Ultimately, Tara spent nine days in the hospital, undergoing four surgeries and 13 blood transfusions. At first, doctors tried to save her leg by placing rods and reattaching severed nerves and vessels. However, after the first day, she had no feeling in her foot. 

Doctors gave her the option of taking bone and tendons from her right leg to put in the left, “but there was no guarantee that it would work, I would have been in the hospital for months, and I would have been facing a lifetime of pain in both legs,” she said.

Tara and her husband had a heart-to-heart discussion and decided to just have her lower left leg removed.

“We decided to just cut our losses and take it off,” she said.

Throughout the ordeal, Tara said the response and support from the community have been incredible. An auction was held during the Wyoming Sportsmen for Fish and Wildlife banquet in Evanston, where the same gun was auctioned off multiple times to raise money for the family. 

An emotional and teary-eyed Tara said eight different people bought the gun for several hundred dollars each.

“Each time it would get up to about $600, and then the person who won would donate it back and they’d do it all over again,” she said.

Tara said she and her family watched the auction live on Facebook and were in awe of the total strangers who were stepping up to help out her family. That auction alone raised about $5,000 to help with the family’s medical expenses. 

Tara’s sister started a Go Fund Me page to help raise money, as well and Tara said the money is definitely going to be helpful. She visits the doctor soon to see if her skin graft was successful or if she’ll need another surgery. Then she’ll be fitted for a prosthesis, which she was told would cost anywhere from $7,000 to $50,000, depending on what type of prosthetic is selected. 

Tara, who has been an active member of a local powerlifting team and a competitor in Spartan races, said she hopes to get a blade-type prosthesis for active people so she can get back to her active lifestyle as soon as possible.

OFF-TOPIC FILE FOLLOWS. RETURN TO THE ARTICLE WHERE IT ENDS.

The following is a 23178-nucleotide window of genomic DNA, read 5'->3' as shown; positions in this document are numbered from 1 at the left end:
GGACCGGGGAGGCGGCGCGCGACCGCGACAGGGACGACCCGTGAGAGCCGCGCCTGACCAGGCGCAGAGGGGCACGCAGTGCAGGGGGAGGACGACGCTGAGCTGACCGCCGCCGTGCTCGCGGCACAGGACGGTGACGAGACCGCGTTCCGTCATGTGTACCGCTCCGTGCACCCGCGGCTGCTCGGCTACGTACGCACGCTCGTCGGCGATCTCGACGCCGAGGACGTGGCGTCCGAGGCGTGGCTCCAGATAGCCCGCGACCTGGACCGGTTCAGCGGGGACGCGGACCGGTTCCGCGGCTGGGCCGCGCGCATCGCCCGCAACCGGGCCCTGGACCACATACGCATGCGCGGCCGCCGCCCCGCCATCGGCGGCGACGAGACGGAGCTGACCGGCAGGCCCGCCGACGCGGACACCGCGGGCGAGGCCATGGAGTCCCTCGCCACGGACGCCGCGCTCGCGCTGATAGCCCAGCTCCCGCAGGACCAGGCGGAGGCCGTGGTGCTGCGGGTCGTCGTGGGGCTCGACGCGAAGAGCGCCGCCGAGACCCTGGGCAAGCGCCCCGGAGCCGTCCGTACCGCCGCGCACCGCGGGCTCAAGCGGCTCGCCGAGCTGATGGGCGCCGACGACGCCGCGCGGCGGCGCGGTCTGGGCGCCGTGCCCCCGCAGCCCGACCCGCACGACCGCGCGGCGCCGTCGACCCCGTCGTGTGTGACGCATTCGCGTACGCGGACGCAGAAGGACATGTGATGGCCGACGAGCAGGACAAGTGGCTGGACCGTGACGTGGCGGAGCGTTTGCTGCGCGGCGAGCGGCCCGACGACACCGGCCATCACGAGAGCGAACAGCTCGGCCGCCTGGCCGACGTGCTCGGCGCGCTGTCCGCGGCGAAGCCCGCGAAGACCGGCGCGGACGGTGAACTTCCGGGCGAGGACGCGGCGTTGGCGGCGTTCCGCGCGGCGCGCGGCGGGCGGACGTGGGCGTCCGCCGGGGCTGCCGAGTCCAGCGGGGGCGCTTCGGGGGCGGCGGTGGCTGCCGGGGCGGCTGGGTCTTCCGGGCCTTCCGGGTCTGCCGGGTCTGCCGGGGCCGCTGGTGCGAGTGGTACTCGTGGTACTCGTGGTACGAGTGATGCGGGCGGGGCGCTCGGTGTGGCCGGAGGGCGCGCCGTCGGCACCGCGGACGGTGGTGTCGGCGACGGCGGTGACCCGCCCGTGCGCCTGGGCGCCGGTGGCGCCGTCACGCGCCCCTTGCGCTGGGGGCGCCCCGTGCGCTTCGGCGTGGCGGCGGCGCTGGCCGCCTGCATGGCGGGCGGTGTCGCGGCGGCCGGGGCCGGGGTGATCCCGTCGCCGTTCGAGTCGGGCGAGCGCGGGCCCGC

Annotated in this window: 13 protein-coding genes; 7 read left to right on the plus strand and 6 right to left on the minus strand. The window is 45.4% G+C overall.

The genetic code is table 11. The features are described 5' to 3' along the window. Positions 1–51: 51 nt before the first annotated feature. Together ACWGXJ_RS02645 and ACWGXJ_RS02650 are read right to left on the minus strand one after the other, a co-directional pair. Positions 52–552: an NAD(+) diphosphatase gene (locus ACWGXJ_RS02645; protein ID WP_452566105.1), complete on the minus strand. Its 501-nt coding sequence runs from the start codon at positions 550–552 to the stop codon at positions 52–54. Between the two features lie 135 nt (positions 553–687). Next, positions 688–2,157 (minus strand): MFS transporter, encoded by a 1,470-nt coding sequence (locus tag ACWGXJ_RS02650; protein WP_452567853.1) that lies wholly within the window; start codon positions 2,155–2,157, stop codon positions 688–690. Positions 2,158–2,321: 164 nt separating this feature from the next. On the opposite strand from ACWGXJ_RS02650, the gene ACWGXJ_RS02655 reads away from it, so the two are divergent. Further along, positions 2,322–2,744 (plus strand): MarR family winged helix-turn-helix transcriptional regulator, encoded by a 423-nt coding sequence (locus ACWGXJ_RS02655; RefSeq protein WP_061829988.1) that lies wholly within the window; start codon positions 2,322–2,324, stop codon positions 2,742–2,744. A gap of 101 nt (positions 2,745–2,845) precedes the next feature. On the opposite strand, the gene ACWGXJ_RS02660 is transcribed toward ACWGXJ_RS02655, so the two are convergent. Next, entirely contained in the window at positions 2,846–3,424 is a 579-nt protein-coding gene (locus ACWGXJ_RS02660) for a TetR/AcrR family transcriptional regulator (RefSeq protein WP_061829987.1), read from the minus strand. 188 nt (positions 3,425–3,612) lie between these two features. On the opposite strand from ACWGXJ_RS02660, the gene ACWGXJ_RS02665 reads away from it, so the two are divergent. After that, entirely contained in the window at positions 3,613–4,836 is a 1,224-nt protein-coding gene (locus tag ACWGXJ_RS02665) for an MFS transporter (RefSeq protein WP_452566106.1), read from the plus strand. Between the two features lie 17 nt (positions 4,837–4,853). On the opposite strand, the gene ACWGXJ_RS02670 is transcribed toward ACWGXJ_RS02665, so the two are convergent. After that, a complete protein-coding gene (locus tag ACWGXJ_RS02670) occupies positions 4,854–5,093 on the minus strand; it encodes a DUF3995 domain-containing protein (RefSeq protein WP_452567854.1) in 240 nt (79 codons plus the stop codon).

“While everybody else is shopping for spring clothes,” she said, “I’ll be shopping for a new leg.” 

In addition to the financial help, she said she’s been overwhelmed with the other offers of assistance. She said people have been offering to help with meal preparation, doing the laundry, driving her kids around or anything else that needs to be done. The crew at Stateline Metals, where Tom works, helped construct a wheelchair ramp for her home, and Tom is now working on remodeling the bathroom to make it more accessible for Tara. 

The American Red Cross helped out by getting Tara’s son, who is a Marine stationed in Japan, a flight home to be with his mother. 

Tara was again emotional when talking about all of the support.

“I just can’t believe it,” she said. “My heart is just so full. My biggest treasure would be to be able to pay this forward for someone else who needs it like I have.”

Surrounded by her family, Tara rubbed her left leg and said thoughtfully, “My life completely changed in two seconds, but it could have been so much worse. I could have been shot somewhere else and not be here.”

Her mom, Debbie, chimed in and said, “There was a guardian angel with her that day.” 

Tara said she is determined to overcome all of the obstacles she now faces. Her goal is to be back powerlifting and competing in Spartan races in a year.

“One thing I know for sure is that this disability is now an ability for myself. I’m excited to face the challenges and beat them. This is not going to win.”